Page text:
# Driving RGB Leds from ESP8266

I want to create a schematic for the following behaviour:

I want an ESP-12e (ESP8266) microcontroller similar to an arduino, to be able to control 10 RGB leds , changing their colours from blue to green to red and all shades available in between those colours.

I have designed the following schematic to achieve this behaviour having researched options:

The question I have as per the schematic note is - which 9V regulator would I use , given I need around 600mA from it I am finding it hard to find one within the schematic libraries and additionally, finding an actual regulator to buy appears difficult.

I have a question about the design and that is as follows: As I understand it, I can control the amount of brightness of Red, Green and Blue from my LED by controlling the amount of voltage sent to those pins, however, the 2N2222 is on, or off - with no space in between, so does that mean in this case as my GPIO pins fluctuate to control shades of colours, the LEDS in this case will be Red ON or OFF, Green ON or OFF and Blue ON or OFF - or have I misunderstood how this bit works.

Many thanks!

• This schematic is poorly drawn and lots of things are wrong. What makes you not want to look for a regulator by yourself? You have the constraints, now use the web to narrow down your choices. The second part is not clear... no you're not controlling LEDs with voltage but current sank into the transistors. Usually PWMing is the way to go to control the brightness of each color, does the ESP has PWM capabilities on those GPIO pins? – eeintech Mar 10 '20 at 22:10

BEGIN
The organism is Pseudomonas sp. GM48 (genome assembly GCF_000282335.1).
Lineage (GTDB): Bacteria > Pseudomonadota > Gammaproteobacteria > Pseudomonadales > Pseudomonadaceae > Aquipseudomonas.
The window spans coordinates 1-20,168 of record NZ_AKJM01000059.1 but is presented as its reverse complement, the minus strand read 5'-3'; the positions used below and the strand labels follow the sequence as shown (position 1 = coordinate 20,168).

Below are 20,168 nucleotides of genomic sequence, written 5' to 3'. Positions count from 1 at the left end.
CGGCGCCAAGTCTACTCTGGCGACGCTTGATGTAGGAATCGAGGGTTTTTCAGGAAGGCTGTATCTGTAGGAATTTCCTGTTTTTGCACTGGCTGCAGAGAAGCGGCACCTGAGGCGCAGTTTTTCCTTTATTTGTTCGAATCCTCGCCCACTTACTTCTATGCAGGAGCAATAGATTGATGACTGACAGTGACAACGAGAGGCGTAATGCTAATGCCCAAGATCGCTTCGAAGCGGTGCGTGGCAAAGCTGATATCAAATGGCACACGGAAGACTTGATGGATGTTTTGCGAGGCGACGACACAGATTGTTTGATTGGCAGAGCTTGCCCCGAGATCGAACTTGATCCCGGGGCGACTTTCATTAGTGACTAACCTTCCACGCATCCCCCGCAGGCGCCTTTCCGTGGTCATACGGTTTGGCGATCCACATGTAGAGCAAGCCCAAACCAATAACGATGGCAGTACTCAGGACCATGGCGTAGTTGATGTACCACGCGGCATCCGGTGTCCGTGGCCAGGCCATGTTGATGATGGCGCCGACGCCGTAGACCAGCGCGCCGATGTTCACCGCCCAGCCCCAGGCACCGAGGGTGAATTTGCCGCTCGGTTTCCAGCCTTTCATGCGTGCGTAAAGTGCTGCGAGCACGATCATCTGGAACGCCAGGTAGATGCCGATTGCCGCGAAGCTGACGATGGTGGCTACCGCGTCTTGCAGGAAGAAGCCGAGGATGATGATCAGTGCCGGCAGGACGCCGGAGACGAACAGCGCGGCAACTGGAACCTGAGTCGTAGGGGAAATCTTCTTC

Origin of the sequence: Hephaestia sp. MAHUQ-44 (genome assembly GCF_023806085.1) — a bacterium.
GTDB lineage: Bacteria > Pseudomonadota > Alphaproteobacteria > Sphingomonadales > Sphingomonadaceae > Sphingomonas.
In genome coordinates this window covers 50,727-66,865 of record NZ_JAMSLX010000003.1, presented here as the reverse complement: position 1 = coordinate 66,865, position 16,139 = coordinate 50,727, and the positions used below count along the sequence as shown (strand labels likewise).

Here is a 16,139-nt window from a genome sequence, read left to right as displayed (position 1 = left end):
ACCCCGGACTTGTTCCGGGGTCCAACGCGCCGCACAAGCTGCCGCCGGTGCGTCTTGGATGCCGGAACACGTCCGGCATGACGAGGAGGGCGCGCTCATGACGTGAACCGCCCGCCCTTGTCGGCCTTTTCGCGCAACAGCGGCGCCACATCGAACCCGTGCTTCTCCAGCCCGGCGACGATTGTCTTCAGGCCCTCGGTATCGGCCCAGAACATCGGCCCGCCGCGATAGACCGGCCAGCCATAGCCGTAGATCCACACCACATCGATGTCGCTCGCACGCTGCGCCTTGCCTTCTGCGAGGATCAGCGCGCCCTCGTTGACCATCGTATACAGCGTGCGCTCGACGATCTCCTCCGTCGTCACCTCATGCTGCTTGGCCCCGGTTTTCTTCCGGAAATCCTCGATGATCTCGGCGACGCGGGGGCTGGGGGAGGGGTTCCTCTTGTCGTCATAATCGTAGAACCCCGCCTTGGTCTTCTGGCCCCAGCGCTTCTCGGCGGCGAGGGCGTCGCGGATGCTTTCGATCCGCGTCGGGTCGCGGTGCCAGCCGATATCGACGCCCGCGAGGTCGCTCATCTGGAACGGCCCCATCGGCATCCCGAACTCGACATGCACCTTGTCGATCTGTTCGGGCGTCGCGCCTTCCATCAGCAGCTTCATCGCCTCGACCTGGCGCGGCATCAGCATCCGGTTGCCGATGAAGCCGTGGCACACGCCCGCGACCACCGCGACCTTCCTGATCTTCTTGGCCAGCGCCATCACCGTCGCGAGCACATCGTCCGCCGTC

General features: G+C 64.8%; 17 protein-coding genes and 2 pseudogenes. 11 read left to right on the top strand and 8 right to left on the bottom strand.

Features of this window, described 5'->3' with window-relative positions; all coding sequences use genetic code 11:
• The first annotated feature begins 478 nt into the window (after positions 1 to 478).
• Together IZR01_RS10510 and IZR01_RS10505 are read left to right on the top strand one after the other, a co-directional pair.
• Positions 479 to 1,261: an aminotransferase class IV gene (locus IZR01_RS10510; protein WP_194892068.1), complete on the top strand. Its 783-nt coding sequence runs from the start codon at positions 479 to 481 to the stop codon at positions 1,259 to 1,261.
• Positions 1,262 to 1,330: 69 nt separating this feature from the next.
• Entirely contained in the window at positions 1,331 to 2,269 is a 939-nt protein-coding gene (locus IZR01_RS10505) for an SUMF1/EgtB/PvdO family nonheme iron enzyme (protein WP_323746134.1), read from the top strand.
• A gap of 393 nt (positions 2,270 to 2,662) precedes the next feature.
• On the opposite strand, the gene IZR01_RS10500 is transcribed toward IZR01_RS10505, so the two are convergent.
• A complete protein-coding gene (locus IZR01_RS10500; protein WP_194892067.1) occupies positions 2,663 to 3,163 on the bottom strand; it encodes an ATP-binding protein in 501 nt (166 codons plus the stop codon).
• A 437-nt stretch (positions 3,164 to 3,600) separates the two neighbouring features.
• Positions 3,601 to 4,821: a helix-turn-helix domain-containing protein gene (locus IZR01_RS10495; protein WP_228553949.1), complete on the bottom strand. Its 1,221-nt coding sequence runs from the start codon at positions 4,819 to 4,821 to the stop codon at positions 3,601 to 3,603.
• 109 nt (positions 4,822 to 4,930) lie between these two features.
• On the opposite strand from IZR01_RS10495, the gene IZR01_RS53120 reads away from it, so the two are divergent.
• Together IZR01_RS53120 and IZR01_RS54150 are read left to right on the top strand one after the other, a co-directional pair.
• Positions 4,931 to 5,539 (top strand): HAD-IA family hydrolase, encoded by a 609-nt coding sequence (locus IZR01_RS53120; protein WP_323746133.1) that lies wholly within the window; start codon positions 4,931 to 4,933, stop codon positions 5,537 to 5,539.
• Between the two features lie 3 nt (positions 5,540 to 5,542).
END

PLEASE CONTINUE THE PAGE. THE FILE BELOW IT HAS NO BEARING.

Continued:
• @cisco25 , the ESP can do PWM, as per mattman944's answer below, so in that case, will my circuit do the job? As for suggesting the schematic is poorly drawn and "lots of things are wrong" - it would be more helpful to answer properly with a set of advice rather than opinion oriented statements. – RenegadeAndy Mar 10 '20 at 22:27
• How to design clean schematics: electronics.stackexchange.com/questions/28251/… -- I'm sure you can find more guidelines online, start by orienting your parts the proper way, adding a proper ground reference and spacing/connecting wires so it is legible to the reviewer. Where are you decoupling caps? Read about low-dropout regulator design guidelines. Transistor's answer for PWMing will get you started then. – eeintech Mar 10 '20 at 23:33